Rise in Covid Deaths is Reversed

I thought I’d share this graph based on today’s ONS statistics. The red line is excess deaths over the previous 5 year average (blue is total deaths, solid grey is avg). As you can see, in the week to 4th Sep, there was a very dramatic fall in the number of excess deaths in England and Wales, reversing a previous trend upwards.

This is very good news. Let’s hope it continues.

2 thoughts on “Rise in Covid Deaths is Reversed

  1. There is an interesting aspect to this, which is that the total deaths line has fallen, but the average line goes up. Hence the difference gets a doubly whammy. I don’t know why this might be (the average going up), we’re not into winter yet (*). I wonder if we are seeing the results of the huge peak, that sadly there are fewer vulnerable people around at the moment.

    In any case, these results do seem to be generalised in other places. The rates of hospital admissions and deaths per infection are seemingly falling. Again, the same reason might be the cause, but it does offer a huge degree of hope for a manageable future with coronavirus still present.

    Thanks as always for presenting the data.

    (*) Looking outside, is that the single most obvious thing anyone has ever said here?

    Like

  2. I second Steve’s thanks for the post and the analysis, and I think he might be right in suggesting that, sadly, many of the most vulnerable may have already succumbed to the virus. I also think that those like me, who the stats show are much more at risk than our children and grandchildren, should try particularly hard to stay safe so that they can get back to normal life, and so that we trouble the NHS as little as possible.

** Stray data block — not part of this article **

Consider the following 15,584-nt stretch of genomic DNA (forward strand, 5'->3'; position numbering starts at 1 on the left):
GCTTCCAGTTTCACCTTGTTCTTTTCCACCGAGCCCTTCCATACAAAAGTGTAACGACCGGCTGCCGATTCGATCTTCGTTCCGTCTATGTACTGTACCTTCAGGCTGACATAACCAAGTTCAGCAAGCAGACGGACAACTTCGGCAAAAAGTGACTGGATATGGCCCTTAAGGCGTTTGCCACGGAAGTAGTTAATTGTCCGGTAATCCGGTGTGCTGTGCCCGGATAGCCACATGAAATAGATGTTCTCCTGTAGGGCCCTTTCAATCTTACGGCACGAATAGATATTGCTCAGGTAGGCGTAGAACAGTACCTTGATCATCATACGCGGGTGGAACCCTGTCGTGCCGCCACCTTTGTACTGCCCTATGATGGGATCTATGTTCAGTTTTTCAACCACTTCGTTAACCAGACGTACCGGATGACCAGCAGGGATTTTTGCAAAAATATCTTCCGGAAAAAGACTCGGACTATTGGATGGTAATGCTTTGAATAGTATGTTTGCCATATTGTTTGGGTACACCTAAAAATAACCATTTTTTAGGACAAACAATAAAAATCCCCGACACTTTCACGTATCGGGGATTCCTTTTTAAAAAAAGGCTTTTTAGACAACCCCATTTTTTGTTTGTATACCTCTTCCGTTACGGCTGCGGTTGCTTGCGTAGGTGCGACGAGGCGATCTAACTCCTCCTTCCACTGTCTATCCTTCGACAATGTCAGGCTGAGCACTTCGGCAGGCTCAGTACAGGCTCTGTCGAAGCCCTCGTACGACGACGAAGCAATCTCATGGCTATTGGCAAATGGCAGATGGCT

Having said that, this is not a trivial disease, even for the young. A friend of my eldest daughter, in her mid-30s, caught it in March, and is still suffering from severe shortness of breath and chronic fatigue. I am all for returning to normal life as soon as possible, but we all need to learn how to carry out personal risk assessments as part of the process.

    Like

Leave a Reply

Fill in your details below or click an icon to log in:

WordPress.com Logo

You are commenting using your WordPress.com account. Log Out /  Change )

Google photo

You are commenting using your Google account. Log Out /  Change )

Twitter picture

You are commenting using your Twitter account. Log Out /  Change )

Facebook photo

You are commenting using your Facebook account. Log Out /  Change )

Connecting to %s